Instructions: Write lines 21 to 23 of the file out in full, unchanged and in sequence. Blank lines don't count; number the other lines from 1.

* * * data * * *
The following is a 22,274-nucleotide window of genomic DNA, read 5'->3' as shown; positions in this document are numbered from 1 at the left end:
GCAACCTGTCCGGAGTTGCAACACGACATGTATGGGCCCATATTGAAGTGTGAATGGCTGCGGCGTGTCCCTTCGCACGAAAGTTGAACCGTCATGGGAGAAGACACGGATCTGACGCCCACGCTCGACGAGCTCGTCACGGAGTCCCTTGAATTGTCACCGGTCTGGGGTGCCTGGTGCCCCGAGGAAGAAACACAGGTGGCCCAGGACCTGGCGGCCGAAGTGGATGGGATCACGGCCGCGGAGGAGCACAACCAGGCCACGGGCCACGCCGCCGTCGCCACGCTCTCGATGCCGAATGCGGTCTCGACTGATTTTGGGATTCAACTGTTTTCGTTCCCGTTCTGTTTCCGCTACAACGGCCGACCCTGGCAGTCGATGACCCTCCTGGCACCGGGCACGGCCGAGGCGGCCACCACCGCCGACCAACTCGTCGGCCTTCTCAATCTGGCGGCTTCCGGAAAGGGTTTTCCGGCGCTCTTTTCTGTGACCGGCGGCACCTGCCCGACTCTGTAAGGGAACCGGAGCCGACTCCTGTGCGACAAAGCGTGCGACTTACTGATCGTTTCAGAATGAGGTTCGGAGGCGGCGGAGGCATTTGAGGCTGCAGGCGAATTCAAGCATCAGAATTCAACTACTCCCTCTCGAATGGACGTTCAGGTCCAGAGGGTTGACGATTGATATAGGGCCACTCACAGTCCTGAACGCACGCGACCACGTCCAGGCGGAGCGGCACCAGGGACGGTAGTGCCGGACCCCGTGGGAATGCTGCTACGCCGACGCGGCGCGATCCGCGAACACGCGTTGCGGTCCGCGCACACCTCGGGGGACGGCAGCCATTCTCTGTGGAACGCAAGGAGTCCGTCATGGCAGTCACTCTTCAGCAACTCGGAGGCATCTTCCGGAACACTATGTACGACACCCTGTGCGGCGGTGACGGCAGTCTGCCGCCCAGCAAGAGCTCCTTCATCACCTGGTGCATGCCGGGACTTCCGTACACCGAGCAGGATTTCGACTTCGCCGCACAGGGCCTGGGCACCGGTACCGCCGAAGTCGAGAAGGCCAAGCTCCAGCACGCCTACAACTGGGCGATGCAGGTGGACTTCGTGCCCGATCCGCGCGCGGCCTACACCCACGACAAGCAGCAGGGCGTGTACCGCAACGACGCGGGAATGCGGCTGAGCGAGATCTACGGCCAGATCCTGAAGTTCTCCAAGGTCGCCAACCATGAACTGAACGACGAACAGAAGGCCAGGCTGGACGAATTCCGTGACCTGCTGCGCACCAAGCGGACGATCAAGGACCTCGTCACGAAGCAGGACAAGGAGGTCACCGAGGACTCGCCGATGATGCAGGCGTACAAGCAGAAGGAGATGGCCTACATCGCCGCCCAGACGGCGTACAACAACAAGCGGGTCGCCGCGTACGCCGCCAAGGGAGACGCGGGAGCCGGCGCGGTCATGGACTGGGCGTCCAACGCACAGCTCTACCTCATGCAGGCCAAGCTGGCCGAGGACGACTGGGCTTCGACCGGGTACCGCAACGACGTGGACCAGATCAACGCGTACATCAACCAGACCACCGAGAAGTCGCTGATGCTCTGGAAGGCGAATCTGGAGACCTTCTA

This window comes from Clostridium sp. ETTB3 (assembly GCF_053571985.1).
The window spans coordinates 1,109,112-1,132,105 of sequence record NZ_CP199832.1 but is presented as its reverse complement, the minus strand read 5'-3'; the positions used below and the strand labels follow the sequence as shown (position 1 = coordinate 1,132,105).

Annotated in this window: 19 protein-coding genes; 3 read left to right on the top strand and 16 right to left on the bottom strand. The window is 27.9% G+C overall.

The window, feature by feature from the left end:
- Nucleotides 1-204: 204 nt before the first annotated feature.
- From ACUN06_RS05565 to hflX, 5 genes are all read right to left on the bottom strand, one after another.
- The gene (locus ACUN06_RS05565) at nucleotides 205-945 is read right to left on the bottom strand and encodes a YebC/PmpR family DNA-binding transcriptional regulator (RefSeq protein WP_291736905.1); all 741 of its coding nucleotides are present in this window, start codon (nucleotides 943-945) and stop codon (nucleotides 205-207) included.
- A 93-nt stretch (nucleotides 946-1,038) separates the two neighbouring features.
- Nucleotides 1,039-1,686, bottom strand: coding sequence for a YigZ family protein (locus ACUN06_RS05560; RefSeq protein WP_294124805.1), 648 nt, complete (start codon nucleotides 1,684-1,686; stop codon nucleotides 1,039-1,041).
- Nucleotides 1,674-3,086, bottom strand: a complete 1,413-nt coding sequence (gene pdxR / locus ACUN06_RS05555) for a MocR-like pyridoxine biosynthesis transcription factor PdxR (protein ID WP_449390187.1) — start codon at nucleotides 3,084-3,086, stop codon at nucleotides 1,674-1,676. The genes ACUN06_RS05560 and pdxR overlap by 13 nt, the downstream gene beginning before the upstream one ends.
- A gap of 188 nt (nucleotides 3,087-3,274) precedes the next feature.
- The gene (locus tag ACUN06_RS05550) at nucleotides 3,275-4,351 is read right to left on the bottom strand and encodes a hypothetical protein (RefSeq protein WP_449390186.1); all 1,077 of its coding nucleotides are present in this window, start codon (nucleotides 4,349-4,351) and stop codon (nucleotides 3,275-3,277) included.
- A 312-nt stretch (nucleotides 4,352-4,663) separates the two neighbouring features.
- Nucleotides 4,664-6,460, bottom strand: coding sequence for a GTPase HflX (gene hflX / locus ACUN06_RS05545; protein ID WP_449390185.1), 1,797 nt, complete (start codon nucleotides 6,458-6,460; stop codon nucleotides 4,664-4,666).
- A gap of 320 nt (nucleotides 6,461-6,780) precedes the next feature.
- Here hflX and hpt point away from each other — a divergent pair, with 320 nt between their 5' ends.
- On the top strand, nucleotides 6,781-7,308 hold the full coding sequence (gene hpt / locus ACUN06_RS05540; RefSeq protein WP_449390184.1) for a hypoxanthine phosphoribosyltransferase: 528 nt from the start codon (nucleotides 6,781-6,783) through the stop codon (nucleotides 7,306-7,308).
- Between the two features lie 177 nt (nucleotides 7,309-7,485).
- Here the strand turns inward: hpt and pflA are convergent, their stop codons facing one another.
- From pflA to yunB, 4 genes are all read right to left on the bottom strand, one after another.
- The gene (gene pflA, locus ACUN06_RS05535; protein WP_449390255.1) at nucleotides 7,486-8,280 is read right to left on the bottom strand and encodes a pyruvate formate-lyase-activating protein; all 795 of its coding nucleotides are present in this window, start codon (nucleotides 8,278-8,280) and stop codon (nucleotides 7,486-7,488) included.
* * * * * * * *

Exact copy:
- Here the strand turns inward: hpt and pflA are convergent, their stop codons facing one another.
- From pflA to yunB, 4 genes are all read right to left on the bottom strand, one after another.
- The gene (gene pflA, locus ACUN06_RS05535; protein WP_449390255.1) at nucleotides 7,486-8,280 is read right to left on the bottom strand and encodes a pyruvate formate-lyase-activating protein; all 795 of its coding nucleotides are present in this window, start codon (nucleotides 8,278-8,280) and stop codon (nucleotides 7,486-7,488) included.